“We wanted to make sure we were fiscally prudent,” House Speaker Ron Mariano said at the time. “We’ll be here when and if the economy hits a downturn, we’ll talk about line item reductions, possible budget cuts.”
This is the financial reality facing governors and lawmakers across the country: States once hit hard by Covid shutdowns are now flush with cash from better-than-expected tax collections and one-time federal aid injections as they watch. down rising inflation and an economy teetering toward a recession.
After spending the first half of this year crafting budgets that struck a careful balance between spending big and bolstering reserves, the state of affairs in Massachusetts highlights the financial challenges lawmakers and governors will face when they return to their state capitals in 2023. under potentially more volatile fiscal conditions.
Some of those problems are already starting. After presenting an optimistic budget outlook that included a large surplus earlier this year, the office of Democratic New York Governor Kathy Hochul lowered their income estimates earlier this month and now anticipates bigger budget deficits in the coming years. In California, the nation’s largest state economy, tax revenues are starting to fall short of projections after running a surplus of nearly $100 billion earlier this year.
While not all states are seeing signs of trouble, record tax revenue in Texas, for example, give lawmakers an extra roughly $27 billion to launch in your next legislative session: Many legislators and governors are pouring billions of dollars into emergency funds just in case. They fear the economy will collapse, or Washington will become more hostile to handouts under Republican control of Congress, or both.
“States are at this crucial tipping point,” Justin Theal, an official with the Pew Charitable Trusts state fiscal health project, said in an interview. “They have experienced a lot of good fiscal and economic conditions. But that chapter in state budget policy may soon come to an end.”
The pandemic sent most states into panic mode. The stock market crash and the near collapse of tourism, hospitality and other key industries left many treasurers wondering how they would pay the bills. But the economy bounced back quickly, and Congress threw states a lifeline in the form of two covid-19 billionaires. help packs.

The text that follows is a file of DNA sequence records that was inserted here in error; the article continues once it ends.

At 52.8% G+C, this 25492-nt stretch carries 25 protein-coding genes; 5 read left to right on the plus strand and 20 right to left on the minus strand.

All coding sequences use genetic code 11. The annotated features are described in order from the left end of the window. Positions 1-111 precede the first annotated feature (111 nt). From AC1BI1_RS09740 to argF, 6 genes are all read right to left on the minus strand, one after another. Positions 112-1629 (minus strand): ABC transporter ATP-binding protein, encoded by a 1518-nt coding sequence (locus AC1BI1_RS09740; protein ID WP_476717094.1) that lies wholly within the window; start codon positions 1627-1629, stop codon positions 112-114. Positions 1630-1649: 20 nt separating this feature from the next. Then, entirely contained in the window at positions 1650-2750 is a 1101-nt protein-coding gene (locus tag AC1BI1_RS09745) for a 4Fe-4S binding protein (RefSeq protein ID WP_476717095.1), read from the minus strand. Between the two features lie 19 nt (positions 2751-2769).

Those cash injections, plus better-than-expected tax collections, meant that states began to experience record revenue growth. After collectively experiencing a 0.6 percent decline in revenue in fiscal year 2020, states saw annual growth of 16.5 percent in fiscal year 2021, a record, according to the National Association of State Budget Officials.
States from California to Florida reported record budget surpluses, money that translated in election year income tax rate cuts, one-time rebates, new tax credits and gas tax temporary suspensions. Even as inflation began to hit consumers, it was a boon to state sales tax revenue in places like Texas and New York.
States also increased their rainy day funds by about 50 percent in fiscal year 2021, reaching $114.6 billion in reserves. By the end of fiscal year 2022, states were estimated to have set aside $121 billion. And 46 states expect to have larger reserve funds now than before the pandemic.
Officials are “in a better position than ever to handle budget gaps, like an upcoming recession,” said Theal, who tracks Pew’s rainy-day funding.
Even as they touted record spending plans and tax relief packages running into the billions dollars, governors approached their budget processes cautiously this year.
Take California, for example, where Democratic Gov. Gavin Newsom warned lawmakers in the spring that he opposed “massive ongoing spending” and wanted to funnel money into reserves and pay off debts. The record $308 billion spending plan that Newsom finally approved sent $9.5 billion back to taxpayers as part of a $17 billion “inflation relief” package.” He also grew California’s rainy-day fund to $23.3 billion, its constitutional limit.